By offering you so many possibilities and limited free time, Persona 5 reinforces the impact of each of your decisions in a fantastic way. Choosing to take a part-time job may allow you to earn money to buy better weapons, but will prevent you from developing your relationship with a Confidants and improving your stats. In the same way, spending time with a certain Confidants may allow you to unlock a skill in line with your playing style, but it will prevent you from learning more about others, and by the same opportunity to discover their respective stories. Maximizing your grind skills, or finishing a secondary story after months (game-wide of course) spent watching it progress turns out to be extremely rewarding experiences, and even lamenting over the many occasions that you have missed ten times the replay potential of the title and makes the launch of a "New Game +" even more attractive.

The Tokyo Jungle

Not to mention the dozens of activities available, the simple fact of exploring the virtual Tokyo of Persona 5 remains a real delight. From the lights illuminating the Tokyo night to the crowded subway trains that you take to get to school, every corner of this world turns out to be extremely colorful, and every detail seems to have been meticulously thought out in order to honor the real megalopolis. Japanese. The animated graphic style adopted by the title is reinforced by the presence of fully animated cutscenes, which are absolutely magnificent and punctuate the events of the main plot.

Each area of Tokyo is absolutely unique. Thus, neighborhoods like Shibuya, Shinjuku and Akihabara, have major visual differences outside the emblematic places that remind us of their very real counterparts. There is a clandestine bar in the Shinjuku district while that of Shibuya shelters a rather family restaurant, and Akibahara accommodates an arcade and stalls selling high-tech products and video games. The more the map of the game is revealed (knowing that you move between the different districts using the metro), the more you become aware of the incalculable number of things to do in this virtual version of Tokyo, compared to the port of the island of Tatsumi of Persona 3 and the province of Inaba of Persona 4 of a relatively small size in comparison.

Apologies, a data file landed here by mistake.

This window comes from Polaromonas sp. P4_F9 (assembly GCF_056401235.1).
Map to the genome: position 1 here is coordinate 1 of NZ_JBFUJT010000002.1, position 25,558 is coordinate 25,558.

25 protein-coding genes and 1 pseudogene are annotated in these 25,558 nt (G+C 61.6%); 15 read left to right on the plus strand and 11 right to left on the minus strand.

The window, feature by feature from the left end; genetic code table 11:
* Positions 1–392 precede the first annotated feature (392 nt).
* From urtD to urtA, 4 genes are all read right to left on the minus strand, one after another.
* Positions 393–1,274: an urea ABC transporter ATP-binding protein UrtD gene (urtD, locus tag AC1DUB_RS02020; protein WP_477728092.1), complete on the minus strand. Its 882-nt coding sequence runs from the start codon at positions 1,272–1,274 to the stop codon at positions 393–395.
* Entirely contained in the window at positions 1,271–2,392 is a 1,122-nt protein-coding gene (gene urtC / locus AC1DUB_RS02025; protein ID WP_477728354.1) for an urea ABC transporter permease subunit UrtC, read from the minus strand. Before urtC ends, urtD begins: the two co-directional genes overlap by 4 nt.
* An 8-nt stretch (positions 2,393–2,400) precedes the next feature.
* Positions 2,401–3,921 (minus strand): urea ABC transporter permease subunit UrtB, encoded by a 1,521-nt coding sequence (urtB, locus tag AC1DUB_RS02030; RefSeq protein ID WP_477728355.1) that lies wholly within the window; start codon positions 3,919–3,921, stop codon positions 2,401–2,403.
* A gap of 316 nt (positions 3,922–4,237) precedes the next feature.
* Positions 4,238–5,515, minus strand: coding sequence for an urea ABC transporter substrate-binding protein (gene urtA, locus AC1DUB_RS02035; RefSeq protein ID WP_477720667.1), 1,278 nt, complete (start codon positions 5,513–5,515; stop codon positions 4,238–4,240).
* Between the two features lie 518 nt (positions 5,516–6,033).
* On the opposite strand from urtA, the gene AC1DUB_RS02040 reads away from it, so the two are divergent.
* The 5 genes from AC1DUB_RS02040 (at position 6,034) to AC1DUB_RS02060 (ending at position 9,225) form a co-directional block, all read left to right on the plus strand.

All this is sublimated by the extremely stylized rendering of Persona 5, and I happened to navigate the title menus just to appreciate their splendid transitions. These particularly sharp design choices even benefit other aspects of the game, such as these transition scenes that differ depending on the mode of transportation you use to leave an area, where these summary screens appear after you have won a battle. .

It may seem strange to put this incredible style forward as it is immediately recognizable from the first seconds of play, but I do not count the number of times I have been amazed by the magnificent effects on the screen when I ambushed an enemy and found myself right in the middle of the battle, off the beaten track to appreciate the weather effects accompanying a rainy day, or when my character took out his umbrella while he left a building. Finally, the acid jazz-inspired soundtrack of Persona 5 sublimates the whole adventure, from the calmest moments to the impressive boss fights, by offering a certain coherence to the different aspects of this extraordinary experience.

Translator's note: Persona 5 is only available in English in Europe, some terms of this test have not been translated (they are generally in italics).